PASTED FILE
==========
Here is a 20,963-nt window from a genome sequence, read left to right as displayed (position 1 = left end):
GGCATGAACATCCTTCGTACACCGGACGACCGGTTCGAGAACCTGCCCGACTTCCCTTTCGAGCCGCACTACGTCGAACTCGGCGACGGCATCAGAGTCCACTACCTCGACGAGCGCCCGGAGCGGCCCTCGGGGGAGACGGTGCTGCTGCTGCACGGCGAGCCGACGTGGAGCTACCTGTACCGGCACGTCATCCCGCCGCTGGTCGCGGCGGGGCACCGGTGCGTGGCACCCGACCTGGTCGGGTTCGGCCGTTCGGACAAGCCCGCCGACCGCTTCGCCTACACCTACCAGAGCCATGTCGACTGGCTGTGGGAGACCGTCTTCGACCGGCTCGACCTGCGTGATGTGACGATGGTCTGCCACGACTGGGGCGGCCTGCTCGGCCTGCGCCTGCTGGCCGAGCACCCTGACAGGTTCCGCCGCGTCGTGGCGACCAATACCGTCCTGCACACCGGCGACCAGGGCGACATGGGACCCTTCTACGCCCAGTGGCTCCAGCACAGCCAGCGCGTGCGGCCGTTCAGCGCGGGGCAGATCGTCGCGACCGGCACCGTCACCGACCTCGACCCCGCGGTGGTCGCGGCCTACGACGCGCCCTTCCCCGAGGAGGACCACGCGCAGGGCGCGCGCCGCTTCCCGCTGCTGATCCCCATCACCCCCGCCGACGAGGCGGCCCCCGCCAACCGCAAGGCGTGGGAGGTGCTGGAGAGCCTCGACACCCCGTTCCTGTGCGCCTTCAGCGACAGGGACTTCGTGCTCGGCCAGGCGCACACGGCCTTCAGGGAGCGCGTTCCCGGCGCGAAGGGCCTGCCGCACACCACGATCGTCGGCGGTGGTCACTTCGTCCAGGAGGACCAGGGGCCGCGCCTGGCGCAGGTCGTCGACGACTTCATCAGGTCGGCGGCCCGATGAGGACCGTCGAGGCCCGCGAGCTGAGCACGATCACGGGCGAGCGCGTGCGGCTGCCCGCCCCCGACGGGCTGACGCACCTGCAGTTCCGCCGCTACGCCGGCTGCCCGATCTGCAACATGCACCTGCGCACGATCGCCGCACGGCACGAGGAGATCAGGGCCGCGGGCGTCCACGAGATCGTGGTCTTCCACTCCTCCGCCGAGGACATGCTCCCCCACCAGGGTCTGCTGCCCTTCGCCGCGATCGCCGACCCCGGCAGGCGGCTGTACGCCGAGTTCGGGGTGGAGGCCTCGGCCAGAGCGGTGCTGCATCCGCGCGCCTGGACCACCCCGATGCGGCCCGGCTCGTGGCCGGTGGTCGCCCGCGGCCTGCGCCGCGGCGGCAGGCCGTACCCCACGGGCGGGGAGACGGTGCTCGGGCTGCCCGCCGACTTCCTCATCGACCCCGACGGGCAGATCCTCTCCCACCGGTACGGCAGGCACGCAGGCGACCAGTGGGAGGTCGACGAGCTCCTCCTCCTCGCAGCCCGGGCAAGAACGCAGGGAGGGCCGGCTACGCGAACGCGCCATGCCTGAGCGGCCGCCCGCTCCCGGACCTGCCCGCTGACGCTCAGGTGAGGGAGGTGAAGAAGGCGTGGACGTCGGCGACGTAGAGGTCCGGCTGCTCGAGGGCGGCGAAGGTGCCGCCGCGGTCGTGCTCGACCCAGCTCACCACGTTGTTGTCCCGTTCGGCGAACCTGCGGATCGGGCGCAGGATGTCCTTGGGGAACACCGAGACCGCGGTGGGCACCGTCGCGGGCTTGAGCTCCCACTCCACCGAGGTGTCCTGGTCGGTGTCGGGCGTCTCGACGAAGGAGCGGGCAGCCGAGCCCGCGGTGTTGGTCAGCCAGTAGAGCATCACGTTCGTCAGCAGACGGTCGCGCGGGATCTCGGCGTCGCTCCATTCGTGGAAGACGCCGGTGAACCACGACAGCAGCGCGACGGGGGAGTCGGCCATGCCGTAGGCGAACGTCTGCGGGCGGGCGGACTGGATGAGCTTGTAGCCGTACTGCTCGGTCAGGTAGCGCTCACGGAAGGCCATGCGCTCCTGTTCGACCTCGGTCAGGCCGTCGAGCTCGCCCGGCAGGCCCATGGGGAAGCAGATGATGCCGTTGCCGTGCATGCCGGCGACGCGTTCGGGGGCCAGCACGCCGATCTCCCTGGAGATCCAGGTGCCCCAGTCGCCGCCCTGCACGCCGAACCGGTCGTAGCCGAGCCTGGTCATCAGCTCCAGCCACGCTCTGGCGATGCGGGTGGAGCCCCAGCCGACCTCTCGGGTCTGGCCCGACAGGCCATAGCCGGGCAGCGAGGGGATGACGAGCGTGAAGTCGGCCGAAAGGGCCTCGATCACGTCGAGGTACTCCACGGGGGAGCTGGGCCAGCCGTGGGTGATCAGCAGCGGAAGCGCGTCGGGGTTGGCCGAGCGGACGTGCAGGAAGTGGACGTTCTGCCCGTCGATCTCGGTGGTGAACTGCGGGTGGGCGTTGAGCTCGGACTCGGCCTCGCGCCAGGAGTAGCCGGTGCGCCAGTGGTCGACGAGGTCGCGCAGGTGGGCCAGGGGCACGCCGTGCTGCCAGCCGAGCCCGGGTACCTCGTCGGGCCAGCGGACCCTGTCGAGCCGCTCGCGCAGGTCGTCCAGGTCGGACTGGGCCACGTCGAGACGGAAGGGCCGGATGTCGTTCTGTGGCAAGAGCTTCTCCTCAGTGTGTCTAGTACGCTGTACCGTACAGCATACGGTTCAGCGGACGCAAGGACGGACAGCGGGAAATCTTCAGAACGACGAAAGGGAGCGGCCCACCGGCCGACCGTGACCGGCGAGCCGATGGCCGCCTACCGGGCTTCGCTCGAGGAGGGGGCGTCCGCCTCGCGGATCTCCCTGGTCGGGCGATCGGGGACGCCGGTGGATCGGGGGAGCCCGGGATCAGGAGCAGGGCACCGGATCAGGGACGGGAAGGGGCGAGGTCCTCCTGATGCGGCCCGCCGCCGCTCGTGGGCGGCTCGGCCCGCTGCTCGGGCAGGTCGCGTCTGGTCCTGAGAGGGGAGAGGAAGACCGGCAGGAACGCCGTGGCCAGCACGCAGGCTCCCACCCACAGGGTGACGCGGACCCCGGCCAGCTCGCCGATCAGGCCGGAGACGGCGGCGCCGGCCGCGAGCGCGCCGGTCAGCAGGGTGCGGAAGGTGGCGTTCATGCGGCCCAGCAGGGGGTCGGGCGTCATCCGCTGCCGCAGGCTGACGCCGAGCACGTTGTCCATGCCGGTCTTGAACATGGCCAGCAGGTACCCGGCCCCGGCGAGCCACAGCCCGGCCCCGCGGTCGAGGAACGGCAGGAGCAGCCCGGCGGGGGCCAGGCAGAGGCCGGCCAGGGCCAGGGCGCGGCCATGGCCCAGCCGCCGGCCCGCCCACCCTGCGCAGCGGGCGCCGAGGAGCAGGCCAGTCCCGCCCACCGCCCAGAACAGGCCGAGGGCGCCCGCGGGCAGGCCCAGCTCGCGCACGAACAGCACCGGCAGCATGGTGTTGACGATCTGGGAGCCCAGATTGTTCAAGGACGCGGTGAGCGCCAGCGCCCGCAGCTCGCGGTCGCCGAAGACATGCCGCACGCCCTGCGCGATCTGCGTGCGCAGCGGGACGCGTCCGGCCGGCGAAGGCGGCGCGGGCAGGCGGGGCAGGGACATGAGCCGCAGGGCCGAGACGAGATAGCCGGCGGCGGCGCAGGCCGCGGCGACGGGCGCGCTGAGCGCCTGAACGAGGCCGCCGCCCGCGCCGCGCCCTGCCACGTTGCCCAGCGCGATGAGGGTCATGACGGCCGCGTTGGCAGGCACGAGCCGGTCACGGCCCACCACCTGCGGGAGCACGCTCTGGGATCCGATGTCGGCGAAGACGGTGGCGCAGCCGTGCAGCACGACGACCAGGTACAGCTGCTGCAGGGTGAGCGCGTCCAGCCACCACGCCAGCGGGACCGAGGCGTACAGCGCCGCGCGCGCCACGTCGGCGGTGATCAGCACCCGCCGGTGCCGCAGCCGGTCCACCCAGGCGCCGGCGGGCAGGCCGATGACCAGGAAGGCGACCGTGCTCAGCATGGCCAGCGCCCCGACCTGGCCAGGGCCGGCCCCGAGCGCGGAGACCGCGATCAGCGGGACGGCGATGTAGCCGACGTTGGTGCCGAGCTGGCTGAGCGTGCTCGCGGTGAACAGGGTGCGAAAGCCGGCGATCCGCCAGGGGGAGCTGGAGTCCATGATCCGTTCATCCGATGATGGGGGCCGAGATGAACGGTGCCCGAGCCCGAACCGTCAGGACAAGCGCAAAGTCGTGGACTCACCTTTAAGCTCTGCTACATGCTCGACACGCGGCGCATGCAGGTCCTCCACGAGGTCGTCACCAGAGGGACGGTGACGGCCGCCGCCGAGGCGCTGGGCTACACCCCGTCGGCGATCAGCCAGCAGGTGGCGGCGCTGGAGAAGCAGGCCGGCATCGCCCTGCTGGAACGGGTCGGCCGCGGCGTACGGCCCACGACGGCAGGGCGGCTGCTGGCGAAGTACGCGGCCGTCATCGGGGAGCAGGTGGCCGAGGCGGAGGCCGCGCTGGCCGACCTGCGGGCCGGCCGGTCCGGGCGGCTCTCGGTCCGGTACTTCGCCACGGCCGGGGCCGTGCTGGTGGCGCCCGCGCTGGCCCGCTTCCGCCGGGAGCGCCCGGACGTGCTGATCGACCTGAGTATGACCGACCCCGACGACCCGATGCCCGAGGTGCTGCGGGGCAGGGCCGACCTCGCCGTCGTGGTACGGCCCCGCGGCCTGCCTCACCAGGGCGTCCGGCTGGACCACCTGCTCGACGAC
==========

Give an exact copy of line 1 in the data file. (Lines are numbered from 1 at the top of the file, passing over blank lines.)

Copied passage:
Here is a 20,963-nt window from a genome sequence, read left to right as displayed (position 1 = left end):